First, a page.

A Research Study About Social Media Use in Iowa
In 2017, Blue Compass needed reliable data about social media usage in Iowa, specifically among three younger demographics: 18 to 24-year-olds; 25 to 34-year-olds; and 35 to 44-year-olds. One of the main goals: find out if Iowans were abandoning Facebook at the rate news stories claimed - so we conducted our first social media study. In November 2018, we found ourselves faced with the same need for data on social media use in Iowa. So we surveyed residents about their social media preferences and released a free report on our findings. Download the full 2018 report with answers to questions, methodology and advertising insights.
The Motivation for the Second Research Study on Social Media Usage in Iowa
What motivated us to repeat the 2017 study, albeit with a few modifications to the questions? Almost one year later, we were faced with more news outlets claiming people were leaving Facebook and Twitter - a similar situation to what spurred our 2017 study. Stories with headlines like the following were being published and shared across the Internet:
- The New York Times released an article titled, “For Many Facebook Users, a ‘Last Straw’ That Led Them to Quit” covering the #deleteFacebook movement in March of 2018.
- Investopedia cited a poll from Pew Research Center where people reported deleting the Facebook app in its article, “Facebook App Loses a Quarter of Americans.”
As digital marketers, we monitored these stories of people leaving social media very closely. Our clients had questions about the validity of such news stories and rightfully so. After all, we use social media - and almost always Facebook - to reach clients' audiences. It’s only natural we turned to research to answer our questions for a second time.
We needed to get to the bottom of the claims and understand if people were staying away from Facebook permanently. It’s easy to delete a social app (and even your profile), but just as easy to log back into a profile, picking up right where you left off. It's also easy to report large numbers of people leaving Facebook - without it putting a dent in overall subscribers. For example, Facebook could lose a massive portion of its 185 million U.S. and Canadian users and still be the dominant social channel. Finally, we know Iowa doesn't always follow national trends. These ideas and others formed the mindset we had as we approached our survey design:
- Maybe people have grown weary of Facebook or don’t like what they hear about it - but are they spending less time with it?
- Facebook and Twitter executives made more than one appearance in front of Congress in 2018, but how engaged was the public in what’s happened and do they think social media companies were trying to do the right thing?
- Has the Congressional spotlight, the wave of fake news claims, data concerns and election meddling had enough of an effect to change people’s lasting opinions toward social media?
From these thoughts, we formed the following set of questions:
- Please tell me if you ever use any of the following social media sites online or on your cell phone. Do you ever use: [randomized and select all that apply]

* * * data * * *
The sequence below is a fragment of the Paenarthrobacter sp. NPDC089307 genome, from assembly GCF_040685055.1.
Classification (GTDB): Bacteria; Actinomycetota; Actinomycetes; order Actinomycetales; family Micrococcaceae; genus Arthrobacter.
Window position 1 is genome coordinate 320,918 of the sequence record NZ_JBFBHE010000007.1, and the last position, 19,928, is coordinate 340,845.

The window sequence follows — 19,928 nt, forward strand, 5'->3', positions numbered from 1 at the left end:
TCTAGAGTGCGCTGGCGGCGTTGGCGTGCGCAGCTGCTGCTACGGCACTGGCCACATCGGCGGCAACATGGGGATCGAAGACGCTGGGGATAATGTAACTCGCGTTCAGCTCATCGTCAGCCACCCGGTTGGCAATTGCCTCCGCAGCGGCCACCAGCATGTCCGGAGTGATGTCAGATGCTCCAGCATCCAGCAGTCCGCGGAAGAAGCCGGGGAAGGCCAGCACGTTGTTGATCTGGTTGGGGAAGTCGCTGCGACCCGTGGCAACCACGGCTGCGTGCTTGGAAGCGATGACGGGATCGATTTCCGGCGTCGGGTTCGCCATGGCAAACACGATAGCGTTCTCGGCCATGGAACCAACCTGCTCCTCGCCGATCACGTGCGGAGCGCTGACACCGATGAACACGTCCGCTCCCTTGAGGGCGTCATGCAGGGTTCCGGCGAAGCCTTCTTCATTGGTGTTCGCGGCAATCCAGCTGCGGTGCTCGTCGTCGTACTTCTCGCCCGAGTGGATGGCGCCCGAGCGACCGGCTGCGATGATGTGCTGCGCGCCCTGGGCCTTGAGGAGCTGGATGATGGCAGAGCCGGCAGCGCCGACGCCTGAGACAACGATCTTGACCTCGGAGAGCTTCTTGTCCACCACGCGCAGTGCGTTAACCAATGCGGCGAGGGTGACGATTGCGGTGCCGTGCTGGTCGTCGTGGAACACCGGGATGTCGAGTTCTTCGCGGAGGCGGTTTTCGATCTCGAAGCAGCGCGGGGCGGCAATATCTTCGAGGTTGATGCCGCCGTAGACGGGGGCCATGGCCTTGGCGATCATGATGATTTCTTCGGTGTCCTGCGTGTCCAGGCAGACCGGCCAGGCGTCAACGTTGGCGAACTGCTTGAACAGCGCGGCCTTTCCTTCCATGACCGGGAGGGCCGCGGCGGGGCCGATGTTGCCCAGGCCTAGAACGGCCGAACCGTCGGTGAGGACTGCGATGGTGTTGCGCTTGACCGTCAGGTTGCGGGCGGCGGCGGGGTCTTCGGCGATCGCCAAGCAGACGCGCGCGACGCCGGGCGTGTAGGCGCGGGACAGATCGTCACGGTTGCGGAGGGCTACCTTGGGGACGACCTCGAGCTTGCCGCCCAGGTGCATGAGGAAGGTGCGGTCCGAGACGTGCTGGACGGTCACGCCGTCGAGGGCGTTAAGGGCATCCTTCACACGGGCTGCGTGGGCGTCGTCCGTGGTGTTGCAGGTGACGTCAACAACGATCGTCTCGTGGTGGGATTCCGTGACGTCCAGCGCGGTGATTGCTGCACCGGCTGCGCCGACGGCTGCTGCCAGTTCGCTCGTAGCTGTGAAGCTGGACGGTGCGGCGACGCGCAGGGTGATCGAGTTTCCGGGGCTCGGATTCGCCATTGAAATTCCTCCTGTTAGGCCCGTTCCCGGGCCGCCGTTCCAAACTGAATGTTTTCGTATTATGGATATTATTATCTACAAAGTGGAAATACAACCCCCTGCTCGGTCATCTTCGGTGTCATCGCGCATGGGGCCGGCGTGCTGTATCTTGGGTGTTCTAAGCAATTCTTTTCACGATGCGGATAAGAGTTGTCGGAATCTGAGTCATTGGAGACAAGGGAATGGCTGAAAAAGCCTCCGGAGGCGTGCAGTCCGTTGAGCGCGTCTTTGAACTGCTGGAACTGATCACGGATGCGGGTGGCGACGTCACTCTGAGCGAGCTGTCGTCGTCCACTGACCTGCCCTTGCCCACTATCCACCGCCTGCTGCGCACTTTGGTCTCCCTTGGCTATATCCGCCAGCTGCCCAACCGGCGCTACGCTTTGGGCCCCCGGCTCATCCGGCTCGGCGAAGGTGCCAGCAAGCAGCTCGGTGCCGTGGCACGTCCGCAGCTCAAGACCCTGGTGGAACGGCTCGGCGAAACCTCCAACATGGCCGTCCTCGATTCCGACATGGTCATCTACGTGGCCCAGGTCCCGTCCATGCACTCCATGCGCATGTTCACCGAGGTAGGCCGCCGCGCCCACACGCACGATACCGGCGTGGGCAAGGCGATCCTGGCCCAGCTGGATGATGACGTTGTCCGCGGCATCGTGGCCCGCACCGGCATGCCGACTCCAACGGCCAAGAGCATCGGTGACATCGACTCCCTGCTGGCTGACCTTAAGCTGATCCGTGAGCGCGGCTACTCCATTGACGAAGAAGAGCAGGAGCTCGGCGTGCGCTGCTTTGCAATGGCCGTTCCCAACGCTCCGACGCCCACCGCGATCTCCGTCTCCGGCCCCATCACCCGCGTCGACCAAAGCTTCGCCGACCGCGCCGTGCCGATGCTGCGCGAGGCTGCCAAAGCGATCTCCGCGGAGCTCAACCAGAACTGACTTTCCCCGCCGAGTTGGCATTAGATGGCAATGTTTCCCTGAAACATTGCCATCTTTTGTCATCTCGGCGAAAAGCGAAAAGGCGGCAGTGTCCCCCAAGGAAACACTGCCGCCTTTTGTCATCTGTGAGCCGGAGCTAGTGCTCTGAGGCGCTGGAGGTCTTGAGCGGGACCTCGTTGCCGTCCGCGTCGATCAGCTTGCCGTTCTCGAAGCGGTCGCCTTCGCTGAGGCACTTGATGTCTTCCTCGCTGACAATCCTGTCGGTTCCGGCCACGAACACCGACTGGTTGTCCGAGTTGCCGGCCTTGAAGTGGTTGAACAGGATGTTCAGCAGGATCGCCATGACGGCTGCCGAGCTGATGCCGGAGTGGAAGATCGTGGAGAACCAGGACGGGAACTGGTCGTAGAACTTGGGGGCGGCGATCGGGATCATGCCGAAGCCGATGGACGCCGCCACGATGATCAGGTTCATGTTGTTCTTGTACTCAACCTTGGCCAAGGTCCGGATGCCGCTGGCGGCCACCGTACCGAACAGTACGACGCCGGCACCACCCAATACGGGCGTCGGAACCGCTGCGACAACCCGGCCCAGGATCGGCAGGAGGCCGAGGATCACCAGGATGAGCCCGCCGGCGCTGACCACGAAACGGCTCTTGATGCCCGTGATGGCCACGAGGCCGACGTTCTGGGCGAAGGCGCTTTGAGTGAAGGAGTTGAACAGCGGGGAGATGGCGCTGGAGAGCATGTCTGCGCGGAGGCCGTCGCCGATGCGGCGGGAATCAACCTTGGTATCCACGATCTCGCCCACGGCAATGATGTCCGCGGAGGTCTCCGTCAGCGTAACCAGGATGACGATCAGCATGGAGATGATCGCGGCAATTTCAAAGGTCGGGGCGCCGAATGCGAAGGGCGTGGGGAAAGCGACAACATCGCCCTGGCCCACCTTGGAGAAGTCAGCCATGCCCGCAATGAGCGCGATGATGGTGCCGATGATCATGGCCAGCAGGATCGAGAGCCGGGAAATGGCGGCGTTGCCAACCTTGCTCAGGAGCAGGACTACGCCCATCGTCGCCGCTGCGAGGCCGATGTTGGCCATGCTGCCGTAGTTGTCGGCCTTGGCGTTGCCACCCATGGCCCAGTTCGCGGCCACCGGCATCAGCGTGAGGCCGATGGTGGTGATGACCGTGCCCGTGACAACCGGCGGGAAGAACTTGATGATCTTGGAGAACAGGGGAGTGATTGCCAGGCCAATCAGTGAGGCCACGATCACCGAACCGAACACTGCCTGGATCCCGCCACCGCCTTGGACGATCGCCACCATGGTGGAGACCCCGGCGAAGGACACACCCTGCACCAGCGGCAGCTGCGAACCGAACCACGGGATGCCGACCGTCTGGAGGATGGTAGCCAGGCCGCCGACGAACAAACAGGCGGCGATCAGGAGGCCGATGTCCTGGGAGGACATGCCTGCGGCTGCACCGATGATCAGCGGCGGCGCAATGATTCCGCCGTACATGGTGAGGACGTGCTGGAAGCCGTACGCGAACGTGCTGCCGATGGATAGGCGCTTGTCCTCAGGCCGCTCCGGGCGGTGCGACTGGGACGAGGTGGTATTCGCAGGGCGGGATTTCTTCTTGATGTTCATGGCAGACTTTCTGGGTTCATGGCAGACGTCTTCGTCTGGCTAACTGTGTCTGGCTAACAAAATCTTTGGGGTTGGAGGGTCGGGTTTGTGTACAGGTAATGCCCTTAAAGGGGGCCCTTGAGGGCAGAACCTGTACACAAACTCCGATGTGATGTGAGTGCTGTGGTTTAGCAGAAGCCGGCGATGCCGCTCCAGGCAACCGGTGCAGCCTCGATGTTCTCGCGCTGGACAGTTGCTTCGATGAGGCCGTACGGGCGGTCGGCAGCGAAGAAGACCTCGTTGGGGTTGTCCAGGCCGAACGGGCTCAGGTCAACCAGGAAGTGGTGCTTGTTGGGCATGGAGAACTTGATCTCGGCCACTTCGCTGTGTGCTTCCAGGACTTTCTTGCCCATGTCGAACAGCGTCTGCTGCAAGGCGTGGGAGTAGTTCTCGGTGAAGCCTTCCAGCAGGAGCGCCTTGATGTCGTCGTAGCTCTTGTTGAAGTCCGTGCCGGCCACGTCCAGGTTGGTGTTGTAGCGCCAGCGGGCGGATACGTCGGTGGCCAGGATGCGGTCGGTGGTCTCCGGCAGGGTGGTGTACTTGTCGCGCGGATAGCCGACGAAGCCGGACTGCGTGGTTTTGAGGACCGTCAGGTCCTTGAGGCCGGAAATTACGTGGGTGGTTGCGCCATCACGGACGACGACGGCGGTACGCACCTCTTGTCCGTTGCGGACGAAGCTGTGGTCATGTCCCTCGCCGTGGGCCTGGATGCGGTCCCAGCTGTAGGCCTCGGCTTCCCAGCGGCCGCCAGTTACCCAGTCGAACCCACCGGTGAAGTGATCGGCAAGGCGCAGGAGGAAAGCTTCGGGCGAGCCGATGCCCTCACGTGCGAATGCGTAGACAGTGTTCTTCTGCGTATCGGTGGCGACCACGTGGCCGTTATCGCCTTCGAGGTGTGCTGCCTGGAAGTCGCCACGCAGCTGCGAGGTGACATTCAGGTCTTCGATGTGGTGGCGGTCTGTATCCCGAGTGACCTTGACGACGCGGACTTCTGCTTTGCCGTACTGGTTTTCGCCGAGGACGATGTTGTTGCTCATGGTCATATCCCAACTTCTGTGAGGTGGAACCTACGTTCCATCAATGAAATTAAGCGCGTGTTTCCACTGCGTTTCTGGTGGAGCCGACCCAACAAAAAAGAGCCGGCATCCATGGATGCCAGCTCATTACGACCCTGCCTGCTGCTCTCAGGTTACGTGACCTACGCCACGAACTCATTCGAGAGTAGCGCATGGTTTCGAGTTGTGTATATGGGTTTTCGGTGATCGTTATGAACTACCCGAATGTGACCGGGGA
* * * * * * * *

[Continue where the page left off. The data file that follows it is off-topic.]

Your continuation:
- What’s your favorite social media site? [randomized and select one]
- Which social media site do you like to spend the most time with? [randomized and select one]
- How trustworthy is the news you read on social media?
National Social Media Statistics Compared to Social Media Statistics From Iowa
We asked the same social usage question as the Pew Research nationwide poll, “Please tell me if you ever use any of the following social media sites online or on your cell phone. Do you ever use …[Facebook, Snapchat, Instagram Twitter, Pinterest, LinkedIn].” Asking this gave us the ability to look at how Iowan’s behavior compared nationally.
As we compare nationally, it’s important to remember that the responses aren’t apples to apples - the Pew Research study included the entire country, all age groups and was conducted via phone - where ours was conducted online, among those 18 to 44. Despite these differences, we can make a few generalized comparisons:
- Facebook was the most popular social channel both nationally and in Iowa at the end 2018.
- More respondents from our study reported using Facebook, 14% higher than nationally in the Pew Research study (82% vs. 68%).
- Instagram was one of the most used social channels after Facebook both nationally and in Iowa. But in Iowa, Snapchat was the second most used - with 1 percent more reporting they use Snapchat than Instagram (Snapchat: 45% vs. Instagram 44%).
- Nearly identical percentages of the population in Iowa reported using Pinterest (29%) and LinkedIn (23-25%) as in the rest of the country.
- Twitter use was more prevalent in the Blue Compass study (36%) than in the Pew Research poll (24%).
More Iowans Spent Their Time on Facebook
Iowans were asked, “Which social media site do you like to spend the most time with?” More than half of them selected Facebook (59%). The majority of all age groups reported spending the most time with Facebook; however, this was lowest among 18 to 24-year-olds (36%). Nearly a quarter of 18 to 24-year-olds (24%) reported spending the most time with Snapchat - the second highest among the age group. We learned Facebook is still the best way to reach the majority of audiences, but the youngest generation has branched out to different platforms. We hypothesize that Facebook usage will continue to decline with younger age groups (i.e., those 13 to 17).
The most important takeaway from this question is, preferences for social channels differ among generations, even if it is only slightly. As long as we keep an eye on where shifts occur, and know where Iowans report spending the most time, we’ll have a better idea of how to reach these target audiences for our clients.